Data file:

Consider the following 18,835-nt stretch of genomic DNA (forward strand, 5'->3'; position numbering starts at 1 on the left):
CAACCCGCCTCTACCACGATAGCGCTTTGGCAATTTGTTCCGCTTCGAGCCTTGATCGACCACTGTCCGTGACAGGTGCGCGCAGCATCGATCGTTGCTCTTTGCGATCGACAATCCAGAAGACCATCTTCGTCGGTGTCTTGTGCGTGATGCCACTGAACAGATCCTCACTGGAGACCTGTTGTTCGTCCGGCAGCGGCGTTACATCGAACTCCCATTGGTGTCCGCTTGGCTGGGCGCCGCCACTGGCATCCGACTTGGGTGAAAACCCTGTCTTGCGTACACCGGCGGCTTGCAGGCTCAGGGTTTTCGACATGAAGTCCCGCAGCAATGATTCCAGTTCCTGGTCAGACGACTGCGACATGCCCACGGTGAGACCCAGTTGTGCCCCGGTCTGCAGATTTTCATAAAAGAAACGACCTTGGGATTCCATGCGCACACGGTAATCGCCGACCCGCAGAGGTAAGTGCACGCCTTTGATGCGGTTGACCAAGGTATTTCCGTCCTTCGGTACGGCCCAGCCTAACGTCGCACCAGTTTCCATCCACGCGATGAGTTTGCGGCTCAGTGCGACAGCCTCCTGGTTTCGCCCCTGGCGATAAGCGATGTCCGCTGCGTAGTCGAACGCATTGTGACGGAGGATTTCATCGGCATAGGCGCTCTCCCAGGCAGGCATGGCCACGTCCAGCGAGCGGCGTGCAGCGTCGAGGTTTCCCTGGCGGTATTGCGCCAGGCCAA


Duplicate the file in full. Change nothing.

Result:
Consider the following 18,835-nt stretch of genomic DNA (forward strand, 5'->3'; position numbering starts at 1 on the left):
CAACCCGCCTCTACCACGATAGCGCTTTGGCAATTTGTTCCGCTTCGAGCCTTGATCGACCACTGTCCGTGACAGGTGCGCGCAGCATCGATCGTTGCTCTTTGCGATCGACAATCCAGAAGACCATCTTCGTCGGTGTCTTGTGCGTGATGCCACTGAACAGATCCTCACTGGAGACCTGTTGTTCGTCCGGCAGCGGCGTTACATCGAACTCCCATTGGTGTCCGCTTGGCTGGGCGCCGCCACTGGCATCCGACTTGGGTGAAAACCCTGTCTTGCGTACACCGGCGGCTTGCAGGCTCAGGGTTTTCGACATGAAGTCCCGCAGCAATGATTCCAGTTCCTGGTCAGACGACTGCGACATGCCCACGGTGAGACCCAGTTGTGCCCCGGTCTGCAGATTTTCATAAAAGAAACGACCTTGGGATTCCATGCGCACACGGTAATCGCCGACCCGCAGAGGTAAGTGCACGCCTTTGATGCGGTTGACCAAGGTATTTCCGTCCTTCGGTACGGCCCAGCCTAACGTCGCACCAGTTTCCATCCACGCGATGAGTTTGCGGCTCAGTGCGACAGCCTCCTGGTTTCGCCCCTGGCGATAAGCGATGTCCGCTGCGTAGTCGAACGCATTGTGACGGAGGATTTCATCGGCATAGGCGCTCTCCCAGGCAGGCATGGCCACGTCCAGCGAGCGGCGTGCAGCGTCGAGGTTTCCCTGGCGGTATTGCGCCAGGCCAA